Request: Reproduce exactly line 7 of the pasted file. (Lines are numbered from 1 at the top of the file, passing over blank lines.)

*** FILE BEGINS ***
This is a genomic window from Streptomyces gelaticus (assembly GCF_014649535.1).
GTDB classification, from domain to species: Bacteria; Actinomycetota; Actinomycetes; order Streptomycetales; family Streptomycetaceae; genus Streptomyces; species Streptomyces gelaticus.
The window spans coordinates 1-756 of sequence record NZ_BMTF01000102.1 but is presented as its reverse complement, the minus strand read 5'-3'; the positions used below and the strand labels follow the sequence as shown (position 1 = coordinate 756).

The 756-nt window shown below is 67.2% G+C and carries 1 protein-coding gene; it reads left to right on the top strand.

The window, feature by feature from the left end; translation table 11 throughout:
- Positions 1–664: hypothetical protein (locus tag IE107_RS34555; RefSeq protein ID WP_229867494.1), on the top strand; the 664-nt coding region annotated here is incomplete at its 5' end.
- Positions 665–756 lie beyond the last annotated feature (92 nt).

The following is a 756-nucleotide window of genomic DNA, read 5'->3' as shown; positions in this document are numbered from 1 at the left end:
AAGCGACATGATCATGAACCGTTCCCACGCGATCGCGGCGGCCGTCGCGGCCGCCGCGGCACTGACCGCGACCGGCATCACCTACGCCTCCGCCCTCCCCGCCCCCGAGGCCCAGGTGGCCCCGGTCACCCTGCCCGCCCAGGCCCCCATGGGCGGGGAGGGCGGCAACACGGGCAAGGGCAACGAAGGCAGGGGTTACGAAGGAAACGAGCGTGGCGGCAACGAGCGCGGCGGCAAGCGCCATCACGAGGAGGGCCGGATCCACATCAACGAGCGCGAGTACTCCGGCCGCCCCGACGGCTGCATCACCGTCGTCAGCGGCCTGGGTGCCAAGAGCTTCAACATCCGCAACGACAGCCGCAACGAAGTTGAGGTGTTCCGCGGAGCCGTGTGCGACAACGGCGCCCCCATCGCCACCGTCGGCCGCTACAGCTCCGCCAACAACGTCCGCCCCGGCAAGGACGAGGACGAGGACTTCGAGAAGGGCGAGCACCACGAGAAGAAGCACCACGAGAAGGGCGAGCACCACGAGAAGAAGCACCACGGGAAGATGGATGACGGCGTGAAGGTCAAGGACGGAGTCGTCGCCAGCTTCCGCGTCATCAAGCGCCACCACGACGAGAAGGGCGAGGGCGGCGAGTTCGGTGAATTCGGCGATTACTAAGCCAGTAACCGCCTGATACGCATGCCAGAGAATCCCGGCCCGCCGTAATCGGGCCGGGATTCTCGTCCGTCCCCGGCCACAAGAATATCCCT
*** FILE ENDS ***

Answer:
- Positions 665–756 lie beyond the last annotated feature (92 nt).